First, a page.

And then the ritual becomes even more challenging. The goat designed “for God” is sacrificed by the High Priest himself as a sin offering. But the other goat, the one left living, was not killed at all (or at least not yet) but was rather sent off into the desert to bear the sins of the people, apparently the ones that could not be undone with something as simple as a sin offering, to Azazel, a spot in the desert a long ways off from Jerusalem. For me personally, it would have been more than enough just for the goat to be sent off in the desert to survive as best it could. And that is, more or less, was Scripture appears to wish as well: that the goat be taken to the place called Azazel and that from there “the goat be sent [even further] off into the wilderness.” In actual fact, the goat was pitched off the cliff and, as the Mishnah (in my opinion just a bit too enthusiastically) reports, never actually got all the way to the bottom while still alive. So that’s Azazel—a metaphor of some sort (for us, not so much for the goat) for the relinquishment of sin meant to inspire worshipers to feel cleansed of wrongdoing, thus able to face Judge God unburdened by the fear of punishment for sins perhaps inadvertently committed but now at least ritually undone.
And that’s where I was standing. Not in a book or in a dream-temple, but on an actual cliff in the actual Judean Desert, precisely as far from Jerusalem as tradition says (and logic dictates) the “slow-placed man” Scripture ordains accompany the goat to Azazel might plausibly have reached in the time allotted. I looked around. It was just us up there. I detected no traces of prior visitors, let alone ancient slow-paced Temple employees. A bit timidly, I edged towards the cliff. It looked pretty far down to me! The guide, now gilding the lily just a bit—in my experience, this is a feature of Israeli tour guides in general—solemnly informed us that archeologists have combed the terrain at the bottom of the cliff and found…the bones of no animals at all other than goats. That seemed a bit too much to swallow—the last time anyone accompanied a goat to Azazel was in the first century CE, almost two thousand years ago. And the bones are still there? I don’t think so!
But the cliff really is there. Officially called Mount Azazel by the Israelis and Jabel Muntar (literally, “Mount of the Watchman”) by the local Arabs, it is, at 1720 feet above sea level, clearly the highest peak in the desert. And there we were…wondering what it can possibly have been like in ancient times when the slow-paced man finally arrived at the peak and granted efficacy to the High Priest’s prayer by sending the goat off the cliff into the air. In my heart, I’d like to think that that was just the official version, that when he got there all alone and no one was looking he just sent the goat off to fend for itself as best it could. But, really, who knows…and for me, two thousand years after the last goat went sailing off the cliff or didn’t, the real issue at hand was the notion that sin even can be eradicated through prayer and rituals involving the transference of those sins to animals.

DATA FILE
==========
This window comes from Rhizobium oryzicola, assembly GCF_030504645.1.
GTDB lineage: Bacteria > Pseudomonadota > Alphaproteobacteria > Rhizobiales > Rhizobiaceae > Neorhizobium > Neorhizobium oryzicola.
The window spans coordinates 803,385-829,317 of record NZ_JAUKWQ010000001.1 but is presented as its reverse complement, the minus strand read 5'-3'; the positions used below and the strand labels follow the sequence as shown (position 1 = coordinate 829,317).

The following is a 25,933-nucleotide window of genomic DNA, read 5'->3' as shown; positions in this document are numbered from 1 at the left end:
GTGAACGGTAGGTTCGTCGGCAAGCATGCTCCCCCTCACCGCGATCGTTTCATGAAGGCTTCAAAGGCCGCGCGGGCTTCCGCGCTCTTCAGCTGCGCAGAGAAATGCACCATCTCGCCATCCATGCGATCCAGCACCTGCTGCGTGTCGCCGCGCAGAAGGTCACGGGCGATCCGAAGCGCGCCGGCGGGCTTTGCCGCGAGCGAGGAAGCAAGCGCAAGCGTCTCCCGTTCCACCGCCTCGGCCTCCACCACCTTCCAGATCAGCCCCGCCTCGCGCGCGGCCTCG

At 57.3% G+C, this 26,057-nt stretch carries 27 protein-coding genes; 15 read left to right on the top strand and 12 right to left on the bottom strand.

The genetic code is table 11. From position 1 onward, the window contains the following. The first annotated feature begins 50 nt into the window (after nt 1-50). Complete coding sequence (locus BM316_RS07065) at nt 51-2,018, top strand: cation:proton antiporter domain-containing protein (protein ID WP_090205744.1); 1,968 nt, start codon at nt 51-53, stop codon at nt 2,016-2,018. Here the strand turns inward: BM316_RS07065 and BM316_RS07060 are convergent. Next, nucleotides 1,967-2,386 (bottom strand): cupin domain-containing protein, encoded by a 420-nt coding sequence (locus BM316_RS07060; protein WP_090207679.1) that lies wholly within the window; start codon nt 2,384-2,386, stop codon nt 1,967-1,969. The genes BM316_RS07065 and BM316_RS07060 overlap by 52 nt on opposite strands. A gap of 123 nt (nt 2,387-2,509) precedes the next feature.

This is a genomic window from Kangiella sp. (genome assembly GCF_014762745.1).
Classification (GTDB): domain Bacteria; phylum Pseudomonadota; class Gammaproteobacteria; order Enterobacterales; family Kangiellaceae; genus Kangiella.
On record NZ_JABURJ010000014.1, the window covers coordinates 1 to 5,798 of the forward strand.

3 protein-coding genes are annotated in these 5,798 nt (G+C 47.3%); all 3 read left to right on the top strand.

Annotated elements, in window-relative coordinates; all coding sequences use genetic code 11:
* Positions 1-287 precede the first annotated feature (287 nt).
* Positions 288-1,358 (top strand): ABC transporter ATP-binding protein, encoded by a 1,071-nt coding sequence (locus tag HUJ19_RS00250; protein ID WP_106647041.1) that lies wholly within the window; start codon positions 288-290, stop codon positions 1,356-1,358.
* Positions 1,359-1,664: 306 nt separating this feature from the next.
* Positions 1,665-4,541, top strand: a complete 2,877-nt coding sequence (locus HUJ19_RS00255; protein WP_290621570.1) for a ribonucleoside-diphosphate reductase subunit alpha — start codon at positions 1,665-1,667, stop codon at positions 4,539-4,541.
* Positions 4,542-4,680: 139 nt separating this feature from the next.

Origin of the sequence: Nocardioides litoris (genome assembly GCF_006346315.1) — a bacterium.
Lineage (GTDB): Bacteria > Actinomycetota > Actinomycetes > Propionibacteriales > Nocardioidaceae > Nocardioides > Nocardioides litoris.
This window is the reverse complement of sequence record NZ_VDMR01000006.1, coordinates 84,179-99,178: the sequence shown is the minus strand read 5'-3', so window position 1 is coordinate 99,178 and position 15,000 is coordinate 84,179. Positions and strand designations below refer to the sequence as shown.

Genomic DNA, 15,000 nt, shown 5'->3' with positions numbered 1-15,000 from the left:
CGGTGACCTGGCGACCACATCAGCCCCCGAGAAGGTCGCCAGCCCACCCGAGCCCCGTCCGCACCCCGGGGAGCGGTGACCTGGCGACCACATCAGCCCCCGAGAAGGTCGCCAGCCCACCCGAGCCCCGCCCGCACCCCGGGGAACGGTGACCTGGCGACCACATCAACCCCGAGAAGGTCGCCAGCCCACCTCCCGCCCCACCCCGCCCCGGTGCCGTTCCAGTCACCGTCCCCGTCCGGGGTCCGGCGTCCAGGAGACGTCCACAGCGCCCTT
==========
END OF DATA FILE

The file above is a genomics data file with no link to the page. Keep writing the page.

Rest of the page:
Of course, the ancients didn’t really think that, any more than we really think that throwing breadcrumbs into some stream somewhere somehow cleanses us of sin really. To me, all of these ancient and modern rituals have one single truth at the core: not that wrongdoing can be magically erased absent the kind of true repentance on the part of the wrongdoer that could conceivably trigger the forgiveness of God, but that human beings—for all we find it almost hypnotically pleasant to imagine otherwise to be the case—can change, can let go of their baser quirks and disreputable ways merely by summoning up the resolve to grow into a newer and finer iteration of themselves. That just as the goat can leave the Temple behind and meet its fate on its own, so can we all leave the rituals particularly that attend Yom Kippur behind and meet our destiny on our own terms, alone in our own wilderness and unencumbered by the need endlessly to self-justify. To stand in judgment before God is the central idea around which Yom Kippur revolves….but to do that thing one needs neither immense learning nor any level of facility with ritual at all. To face Judge God, one needs to be possessed of the things that we all find the most complicated to acquire: uncompromised spiritual integrity, a deep sense of personal probity that actually makes it as impossible to lie to ourselves as it is to lie to an all-knowing God, and a will to grow personally into a finer version of oneself that is specifically not undertaken to garner the approval, or even the respect, of the world.
The goat leaves the Temple, finds its way to Mount Azazel…and brings the sins of Israel to the wilderness where they can dissipate and do no harm like the florets of a dandelion in the morning breeze. The challenge in considering that ritual from the vantage point of the ages is to find it in us to do the same thing…only, in our day, without the goat. Probably, that’s all for the best. (It’s certainly better for the goat!) But, I can promise you, a tiyyul to the Judean Desert and a few moments atop Mount Azazel is excellent for the soul…and a stimulating way, even in July, to begin to prepare for the Days of Awe now upon us. I recommend it highly!